Anjuna, Goa Tales #4–A lost Expat

It’s been almost 2 months in mother India.  I’ve officially graduated from running countless laps…..wait, was that 23 or 25? UGH!………around the obstacle free soccer field I found as my initial salvation, to running all around the streets of Anjuna.  It’s great freedom, for sure.  I’m getting to know the shop owners by name as I pass by like a weird white girl huffing and puffing through the miles.  Most people either cheer me on or ask if I need a ride, and the message spread far and wide about my gigantic invisible stick, so gangs of dogs know who’s boss now!  I even have a few dog friends that I visit along my route.  Things in the running world are goangood!

But, India is still a strange place.  I am confronted daily with nonsensical and quirky things, and I have an ongoing list to share with You. . . .

Milk is delivered every morning at 8:30am by a guy on a bicycle.  He honks a little horn while he’s riding down the street so you know he’s coming.  It’s charming, and so old-fashioned, and yet, such a luxury to have it home delivered.  But the odd part about it is. . .the milk comes in small square BAGS.  What?  Yeah.  I don’t really ‘get’ the concept of the bag, but I’m glad to have the milk.  To deal with it, a corner of the bag is cut and then it has to be kept in a bowl so that it doesn’t spill.  So far, in this household, we haven’t quite mastered the no spill part, and that means our fridge is cleaned a lot.  At least there’s that.  (Various breads are also delivered by similar men on bicycles.)

Some of the ice cream here (probably not the good kind) is in rectangle boxes that only open on the ends.  That means, the whole box gets torn and then people use a knife to cut squares of ice cream instead of scoops. . .like cutting slices of bread.  Hmm. . .I think India has a funny idea of containers, but I kinda like the notion of cutting something I wouldn’t normally think to ‘cut.’  It reminds me of when I was a kid and my mom used scissors to cut pizza.

The bathrooms here are interesting, although I’m starting to really like them.  In Goa, I mostly see ‘western’ toilets, but there are still the squat kind around.  For public bathrooms, I much prefer the squat toilets because the germs are, at least, on the ground not anywhere near my precious tucus.  In the homes, the style goes something like this. . .


The shower is the whole bathroom.  It’s odd because that means the floor might be wet, so you don’t want to enter the bathroom with socks on ever, however, it’s so freeing to let the water splash wherever it pleases without worry of the floor flooding.  Every shower cleans the floor, too, so there’s added benefits!  But, do you know what the best part of the bathroom design is?  See in the above pic. . .that little hose to the left of the toilet?  That hose is a bum cleaner!!  It’s sort of a hand held bidet, kinda like the hose on the sink to spray all the food scraps into the drain.  I’m not too sure about using it on my own bum, but I do use it often to spray down the bathroom as a cleaning tool.  Sand from the beach?  Toilet needing a rinse?  No problem.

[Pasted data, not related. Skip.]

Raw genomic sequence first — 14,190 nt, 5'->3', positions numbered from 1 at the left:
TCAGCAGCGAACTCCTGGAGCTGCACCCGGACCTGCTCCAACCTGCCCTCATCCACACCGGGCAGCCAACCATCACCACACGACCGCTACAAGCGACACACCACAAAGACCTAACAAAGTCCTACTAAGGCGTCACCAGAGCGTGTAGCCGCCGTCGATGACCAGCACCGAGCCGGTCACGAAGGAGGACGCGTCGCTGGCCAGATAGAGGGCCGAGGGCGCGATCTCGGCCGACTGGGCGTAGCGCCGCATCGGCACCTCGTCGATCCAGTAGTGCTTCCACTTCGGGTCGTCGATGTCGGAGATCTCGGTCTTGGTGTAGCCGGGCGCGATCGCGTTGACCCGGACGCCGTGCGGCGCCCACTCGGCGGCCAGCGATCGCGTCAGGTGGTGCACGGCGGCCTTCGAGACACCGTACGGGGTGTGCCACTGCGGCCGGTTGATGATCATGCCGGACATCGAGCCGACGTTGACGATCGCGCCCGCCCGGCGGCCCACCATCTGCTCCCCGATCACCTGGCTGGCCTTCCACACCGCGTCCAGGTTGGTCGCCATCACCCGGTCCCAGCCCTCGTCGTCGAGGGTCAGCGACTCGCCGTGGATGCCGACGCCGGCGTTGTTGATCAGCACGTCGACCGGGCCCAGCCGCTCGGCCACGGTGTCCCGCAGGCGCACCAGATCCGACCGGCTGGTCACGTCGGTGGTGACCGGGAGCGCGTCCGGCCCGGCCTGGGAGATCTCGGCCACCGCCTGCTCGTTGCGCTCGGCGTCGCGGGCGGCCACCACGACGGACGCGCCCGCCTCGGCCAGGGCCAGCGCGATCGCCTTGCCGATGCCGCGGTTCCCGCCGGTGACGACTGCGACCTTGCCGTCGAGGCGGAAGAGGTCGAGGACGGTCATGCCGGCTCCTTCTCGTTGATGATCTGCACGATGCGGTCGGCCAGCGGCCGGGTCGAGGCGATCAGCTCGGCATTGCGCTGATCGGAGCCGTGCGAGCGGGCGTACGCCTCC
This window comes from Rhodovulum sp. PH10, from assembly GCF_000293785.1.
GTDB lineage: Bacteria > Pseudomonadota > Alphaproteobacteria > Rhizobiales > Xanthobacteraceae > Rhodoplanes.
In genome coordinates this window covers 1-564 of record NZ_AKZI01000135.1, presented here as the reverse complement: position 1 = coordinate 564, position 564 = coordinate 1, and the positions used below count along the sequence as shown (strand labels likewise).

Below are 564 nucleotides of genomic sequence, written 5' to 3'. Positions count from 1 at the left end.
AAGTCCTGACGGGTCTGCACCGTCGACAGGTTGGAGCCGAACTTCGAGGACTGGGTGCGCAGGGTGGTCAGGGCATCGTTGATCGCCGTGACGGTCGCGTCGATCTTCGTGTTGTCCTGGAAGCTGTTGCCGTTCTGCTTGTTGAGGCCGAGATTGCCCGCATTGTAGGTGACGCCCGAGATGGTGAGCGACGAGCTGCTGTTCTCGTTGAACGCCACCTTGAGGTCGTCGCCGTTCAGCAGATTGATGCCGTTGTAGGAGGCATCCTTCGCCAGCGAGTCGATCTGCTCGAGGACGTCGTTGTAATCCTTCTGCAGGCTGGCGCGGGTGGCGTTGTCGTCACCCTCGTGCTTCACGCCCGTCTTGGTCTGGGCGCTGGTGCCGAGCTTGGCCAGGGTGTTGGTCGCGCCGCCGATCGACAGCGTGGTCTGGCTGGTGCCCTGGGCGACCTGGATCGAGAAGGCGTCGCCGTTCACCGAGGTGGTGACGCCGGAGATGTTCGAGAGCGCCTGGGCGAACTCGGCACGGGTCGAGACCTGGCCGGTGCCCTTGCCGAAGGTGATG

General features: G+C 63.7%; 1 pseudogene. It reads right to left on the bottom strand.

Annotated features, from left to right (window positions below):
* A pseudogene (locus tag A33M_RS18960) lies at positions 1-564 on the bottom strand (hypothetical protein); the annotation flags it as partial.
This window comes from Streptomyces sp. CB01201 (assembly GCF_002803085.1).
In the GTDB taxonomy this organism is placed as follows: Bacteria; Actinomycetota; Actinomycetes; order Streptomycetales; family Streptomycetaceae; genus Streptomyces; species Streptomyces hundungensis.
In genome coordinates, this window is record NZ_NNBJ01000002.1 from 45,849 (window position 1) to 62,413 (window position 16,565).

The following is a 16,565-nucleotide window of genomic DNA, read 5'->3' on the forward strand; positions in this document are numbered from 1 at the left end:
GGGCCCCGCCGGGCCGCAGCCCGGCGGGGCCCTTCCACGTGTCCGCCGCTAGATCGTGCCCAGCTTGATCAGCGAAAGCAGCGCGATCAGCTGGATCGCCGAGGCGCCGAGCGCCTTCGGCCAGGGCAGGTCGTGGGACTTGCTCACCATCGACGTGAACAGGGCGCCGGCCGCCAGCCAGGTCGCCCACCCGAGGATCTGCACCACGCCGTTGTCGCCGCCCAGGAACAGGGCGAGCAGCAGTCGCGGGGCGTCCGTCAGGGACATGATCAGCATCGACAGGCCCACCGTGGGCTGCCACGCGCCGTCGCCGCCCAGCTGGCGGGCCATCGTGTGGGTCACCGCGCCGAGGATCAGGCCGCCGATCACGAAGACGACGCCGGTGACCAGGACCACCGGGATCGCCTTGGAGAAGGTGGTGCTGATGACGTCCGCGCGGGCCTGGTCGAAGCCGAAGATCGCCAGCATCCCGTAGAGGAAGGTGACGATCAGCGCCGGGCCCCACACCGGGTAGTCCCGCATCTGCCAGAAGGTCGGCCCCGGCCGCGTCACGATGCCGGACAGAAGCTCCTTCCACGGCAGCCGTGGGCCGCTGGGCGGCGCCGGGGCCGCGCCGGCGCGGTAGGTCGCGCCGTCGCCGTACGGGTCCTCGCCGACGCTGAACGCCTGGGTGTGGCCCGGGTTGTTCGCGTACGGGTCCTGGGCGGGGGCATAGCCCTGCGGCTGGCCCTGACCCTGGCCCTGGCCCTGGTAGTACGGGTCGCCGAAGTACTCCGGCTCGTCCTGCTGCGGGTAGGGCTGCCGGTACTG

Garbage is a serious problem all over India.  In a lot of places, there isn’t any garbage protocol, so people either burn it or throw it out the window.  The common mentality is to throw most things out the window (except bananas!). . .or, over the fence, over there.  In Anjuna, especially, we have no garbage service.  We burn ours, which is definitely not a pleasing smell, and sometimes I wonder if the haze in the sky is from other people burning their own garbage.  To be fair, there’s also a lot of crop burning going on.

Since we are surrounded by jungle, we’ve got a gigantic “compost bin.”  The other night we had some friends over for dinner (Monica and Al), and when asked what to do with the compost, I simply pointed above my stove. . .


“Where?” Monica said, looking at the spice jars.

“Right out the window,” I said.  We both laughed.  I know from this picture it looks like a house is right next door, but there’s actually jungle in between.  I feel like it’s my way of feeding the poor cows that wander aimlessly.  They deserve something other than just garbage.  After all, they are sacred, right?!

And then. . . . drum roll, please. . . there’s the whole maid thing, or ‘servant’ as most people say around here.  I know it’s not uncommon in other countries, but it’s usually a luxury item tagged onto your monthly expenses.  In India, people with a little bit of money have hired help.  Due to such over population, it makes it very affordable, and thus, has become a weird staple in many homes.  It’s nice, I guess, but it’s also weird to me.  I’m used to doing things myself, but honestly, our maid only comes in once every other day to do a “swab,” which is essentially mopping the floor.  I still do everything else throughout the week.


Truth be told, I don’t mind not having to mop so many times a week.  The weather in this country is super dusty, so the floors are dirty no matter how many times I sweep.  The “mop” here is just a rag, too, and it’s a back bending experience.

During the siesta time of day, the guesthouse maid has her lunch on the roof and then takes a nap.  Goan’s are really good at sleeping.


Finally, the last thing on my list of eclectic oddities, is lizards.  My cat, Shanti, got one the other morning.  It seems lizards have replaced mice and now I’m finding detached tails on my rugs.  I don’t know what’s worse. . .a dead mouse, or scattered lizard body parts.  The joys of living in a tropical dream.  Hehe!

All things aside, I don’t ever scoff at the beautiful sunsets in my backyard.  Tonight was especially yummy.  Enjoy!






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